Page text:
During the live broadcast of the 2017 U.S. Classic, Morgan Hurd had just dismounted beam. The NBC commentators were gushing over Hurd’s talent and gymnastics potential when they said one line that made me spit out my water:
“I have a feeling if China could take her [Hurd] back they would take her back in a second.”
NBC continued to use this bit for Hurd throughout the rest of the 2017 season. It stung because rhetoric like this reaffirms the “perpetual foreigner” stereotype. Many Asian Americans can recall a time when they were asked “where are you really from?” as if they aren’t truly American. NBC commentators never would have said “Russia probably wants her back” when referring to Nastia Liukin. The stereotype boxes Asian Americans as outsiders and triangulates them in America’s racial binary.
The past year has been excruciatingly difficult for the AAPI community. Eight people dead in Atlanta, eight people dead in Indianapolis, and a 169% surge in targeted hate crimes all just within the past several months. Unfortunately targeted violence and abuse is nothing new to Asian Americans. I would go as far as saying it’s normalized.
To bring awareness and shed light upon the injustices facing the AAPI community, I wanted to create a small series to amplify the voices of AAPI gymnasts and become a medium for their stories to be heard.
Anna Glenn, member of the UCLA team that won 2018 Nationals, 2018 Regional Vault Champion, and balance beam icon, graciously took some time to share some of her experiences as an Asian American gymnast:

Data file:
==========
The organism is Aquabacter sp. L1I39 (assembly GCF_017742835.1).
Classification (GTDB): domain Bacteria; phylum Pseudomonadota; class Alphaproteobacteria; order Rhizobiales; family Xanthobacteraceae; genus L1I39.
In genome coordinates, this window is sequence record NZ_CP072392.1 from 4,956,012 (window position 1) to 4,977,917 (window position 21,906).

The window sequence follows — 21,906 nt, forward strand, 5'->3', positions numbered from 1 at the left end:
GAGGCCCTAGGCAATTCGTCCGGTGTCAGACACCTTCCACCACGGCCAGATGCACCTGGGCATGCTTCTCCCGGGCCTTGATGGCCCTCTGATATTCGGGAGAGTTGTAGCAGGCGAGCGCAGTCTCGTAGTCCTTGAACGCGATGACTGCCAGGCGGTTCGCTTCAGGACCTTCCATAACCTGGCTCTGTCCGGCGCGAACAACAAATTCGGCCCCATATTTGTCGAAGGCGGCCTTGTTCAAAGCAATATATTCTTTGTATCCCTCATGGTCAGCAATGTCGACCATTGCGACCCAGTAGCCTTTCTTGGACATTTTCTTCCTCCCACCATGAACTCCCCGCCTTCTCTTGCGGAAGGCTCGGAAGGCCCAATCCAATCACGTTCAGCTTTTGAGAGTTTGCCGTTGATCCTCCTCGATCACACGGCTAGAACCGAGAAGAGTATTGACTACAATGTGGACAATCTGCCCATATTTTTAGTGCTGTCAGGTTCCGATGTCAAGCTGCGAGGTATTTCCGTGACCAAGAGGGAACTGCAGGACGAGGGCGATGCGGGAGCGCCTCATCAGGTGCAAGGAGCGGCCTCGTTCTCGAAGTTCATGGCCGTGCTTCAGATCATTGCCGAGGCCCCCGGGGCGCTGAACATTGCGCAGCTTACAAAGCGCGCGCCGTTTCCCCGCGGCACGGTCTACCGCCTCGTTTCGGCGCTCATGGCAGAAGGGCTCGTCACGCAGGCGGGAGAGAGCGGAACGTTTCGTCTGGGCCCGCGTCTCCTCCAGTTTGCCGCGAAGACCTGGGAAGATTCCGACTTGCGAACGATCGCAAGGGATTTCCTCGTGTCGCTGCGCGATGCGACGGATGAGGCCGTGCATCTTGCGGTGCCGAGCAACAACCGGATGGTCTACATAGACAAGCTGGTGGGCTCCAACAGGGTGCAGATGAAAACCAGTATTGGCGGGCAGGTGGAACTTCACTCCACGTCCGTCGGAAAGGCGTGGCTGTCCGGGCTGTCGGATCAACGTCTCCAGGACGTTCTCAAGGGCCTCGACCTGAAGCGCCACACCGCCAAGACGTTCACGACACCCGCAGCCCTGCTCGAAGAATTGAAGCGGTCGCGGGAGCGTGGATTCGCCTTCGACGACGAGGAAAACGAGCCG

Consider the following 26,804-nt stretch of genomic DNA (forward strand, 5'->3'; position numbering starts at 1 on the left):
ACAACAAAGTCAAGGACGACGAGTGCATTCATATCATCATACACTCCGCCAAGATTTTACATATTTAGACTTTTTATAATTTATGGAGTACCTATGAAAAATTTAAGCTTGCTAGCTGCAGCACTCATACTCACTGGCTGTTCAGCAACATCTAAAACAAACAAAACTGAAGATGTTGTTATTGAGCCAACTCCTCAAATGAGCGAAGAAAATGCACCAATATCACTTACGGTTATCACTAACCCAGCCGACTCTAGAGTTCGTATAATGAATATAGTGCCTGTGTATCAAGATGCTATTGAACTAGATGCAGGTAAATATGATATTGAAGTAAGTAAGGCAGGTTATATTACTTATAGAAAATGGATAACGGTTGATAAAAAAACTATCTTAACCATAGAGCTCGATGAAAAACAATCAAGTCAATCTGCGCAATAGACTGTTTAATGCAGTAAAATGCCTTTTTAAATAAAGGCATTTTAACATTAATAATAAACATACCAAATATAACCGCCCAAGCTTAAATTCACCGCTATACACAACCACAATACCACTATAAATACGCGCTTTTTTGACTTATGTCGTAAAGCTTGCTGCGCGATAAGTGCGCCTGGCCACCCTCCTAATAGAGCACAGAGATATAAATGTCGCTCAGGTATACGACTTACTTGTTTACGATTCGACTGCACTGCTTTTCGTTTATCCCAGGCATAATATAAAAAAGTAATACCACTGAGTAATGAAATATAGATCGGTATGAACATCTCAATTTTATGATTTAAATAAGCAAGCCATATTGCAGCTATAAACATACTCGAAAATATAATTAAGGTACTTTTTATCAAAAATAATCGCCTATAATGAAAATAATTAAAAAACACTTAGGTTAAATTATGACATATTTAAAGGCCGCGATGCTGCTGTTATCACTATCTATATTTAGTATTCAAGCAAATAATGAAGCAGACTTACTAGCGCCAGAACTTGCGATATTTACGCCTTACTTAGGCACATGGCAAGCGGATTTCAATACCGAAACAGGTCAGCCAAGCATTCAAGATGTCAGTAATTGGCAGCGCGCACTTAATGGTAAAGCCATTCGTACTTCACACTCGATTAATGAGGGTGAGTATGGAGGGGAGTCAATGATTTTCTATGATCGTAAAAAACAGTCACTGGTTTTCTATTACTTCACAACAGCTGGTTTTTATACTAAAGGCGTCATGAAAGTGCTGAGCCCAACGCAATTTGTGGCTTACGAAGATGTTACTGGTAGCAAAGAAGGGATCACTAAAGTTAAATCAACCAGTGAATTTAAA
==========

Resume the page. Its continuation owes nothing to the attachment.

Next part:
Growing up did you have any AAPI role models (in or outside of gymnastics)?
Growing up in North Carolina and in a white family, I was not exposed to many AAPI influencers, athletes, or other types of role models. Moving out to California for school and post-graduate life, I have been introduced to many AAPI role models and have learned to take great pride in my native heritage. In college, I surrounded myself with predominantly Asian American friends which contributed to my learning of AAPI culture. Additionally, the increased presence of AAPI representation in pop culture and multiple media platforms has allowed me to add to the list of AAPI role models I admire today.
Do you think there is adequate Asian American representation in gymnastics? Who did you look up to? (Elite, NCAA, JO, etc.)
The majority of Asian American representation that I have seen in gymnastics are Asian adoptees. Most of my Asian American friends that I had during my club gymnastics days and pre-collegiate years were all Asian adoptees. As comforting as this was to be surrounded by others with similar backgrounds as me, there was a lack of traditional culture. One gymnast that I remember looking up to in my younger gymnastics career was Anna Li, who also happened to be a fellow Bruin. She was one of very few gymnasts both in Elite and NCAA that was Asian American with an Asian American family.
Did going to college change your thinking about what it means to be Asian American?
College became a formative turning point for my personal identity as an Asian American. Coming to UCLA, I became exposed to Asian Americans from all different cultural backgrounds, different states, and different family dynamics. I started to become proud of who I was and where I came from. I became a part of the Asian American community at UCLA and embraced the sense of family that this community had. Having friends who were families of first, second, third-generation immigrants made me realize the difficult journey that those before us had endured to create the “accepting” society we live in today. Additionally, during my time at UCLA I had a lot of Asian American/ Canadian teammates that I created strong bonds with. My sister and I were the only Asian Americans on our club team, so this change was exciting for us.
How did COVID personally impact you and your family? With the rise in AAPI hate crimes were you ever scared for your safety?